Because I tend to avoid rhyming verse, I don’t know if this is a long-standing technique with an illustrious pedigree or whether this is a Hill innovation. What I would like to point out is that the last line of the first stanza isn’t very good and the absence of a vowel rhyme makes it worse. Perhaps it’s just the unromantic part of me that thinks that being ‘dazed’ by a wedding dress isn’t very poetic and more than a little banal in this context. The absence of a vowel rhyme to my mind just brings more attention to the fact that the line lets down the rest of the stanza. I don’t think this is saved by the bride / desire rhyme half way along but perhaps others would disagree. Reading this aloud and trying different approaches seems to confirm the wrongness of the last line.
The second stanza is better in terms of what’s being expressed but in my head ‘shore’ is never going to rhyme with ‘inure’ even though the ‘re’ ending is identical. There’s also a midway rhyme going on with ‘home’ and ‘swum’ which almost works.
I do hope that regular readers will appreciate that I continue to hold Hill in high regard and the disappointment expressed here is due to a mixture of my own prejudices and some ongoing doubts about whether you can be too idiosyncratic for your own good. As ever with Hill, I’d far rather think about what is being said than the method of delivery.
We now come to Jarvis and ‘Dinner’ which rhymes throughout and is successful in carrying the reader along without drawing too much attention to the nature of the rhyme. Here’s two stanzas that exemplify this:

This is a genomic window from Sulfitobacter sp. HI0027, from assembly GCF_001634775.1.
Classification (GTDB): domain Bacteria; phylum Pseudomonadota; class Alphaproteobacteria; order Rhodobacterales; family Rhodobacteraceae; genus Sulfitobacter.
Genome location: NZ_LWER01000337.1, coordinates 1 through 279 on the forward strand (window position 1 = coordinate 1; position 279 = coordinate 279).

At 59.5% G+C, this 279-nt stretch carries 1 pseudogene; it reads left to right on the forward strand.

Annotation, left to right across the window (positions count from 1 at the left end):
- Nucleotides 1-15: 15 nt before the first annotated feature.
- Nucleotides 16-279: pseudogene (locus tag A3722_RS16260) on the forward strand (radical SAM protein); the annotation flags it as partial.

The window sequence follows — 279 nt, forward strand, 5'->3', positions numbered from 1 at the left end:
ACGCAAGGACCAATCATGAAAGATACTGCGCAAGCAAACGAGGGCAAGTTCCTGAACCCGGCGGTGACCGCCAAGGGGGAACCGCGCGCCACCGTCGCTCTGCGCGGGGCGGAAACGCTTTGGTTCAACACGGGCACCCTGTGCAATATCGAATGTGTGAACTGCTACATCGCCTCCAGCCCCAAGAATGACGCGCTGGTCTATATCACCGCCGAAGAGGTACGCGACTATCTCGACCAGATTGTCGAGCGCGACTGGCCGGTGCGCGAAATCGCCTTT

A disassembled personality:
a legal concept, whose recursive shape
will offer no intentionality
to be detected by lips or tape
but distributes its known reality
throughout its assets where they fold or gape:
a holding company, a nest of links.
Was this his inside? As he frowns, she thinks,

it hardly could be anyone’s, still less
that owner of the most persuasive grin
she had known twenty years ago, unless
instead of speaking, as she’d thought to win
no points but merely in a fine undress
the unforced force of wit’s adventures in
their very musculature, wit instead
ruled like an errant gene the vacant head?

This is both very clever and well put together and shows why we need to take Jarvis seriously as a poet and a critic. The points are being made in a complex and lateral way to add further layers to the portrait of a man consumed by scratchy disaffection whilst affecting to play the bourgeois game. The rhymes are precise, don’t feel forced and contribute to the strength of these two stanzas. I’m also beginning to see the point of using rhyme as an off-setting device as in ‘lips or tape’ and ‘fold or gape’. The only minor qualm is that if you’re using rhyme in the sense of similar vowel sounds then this intensifies the need for the rest of your word choice to fit and ‘musculature’ doesn’t – it draws attention to itself with the repeated vowel and the dearth of hard consonants but it isn’t strong enough as an image and simply indicates its own weakness when compared with the rest.
After four or five readings I still don’t like ‘Dinner’ but I find that I’m having productive arguments with it which is always a good thing.
I want to finish this rhyming trio with an excerpt from Muldoon’s ‘The Old Country’ which is successful because it manages to be technically accomplished and thematically astute without ramming either of these facts down the reader’s throat.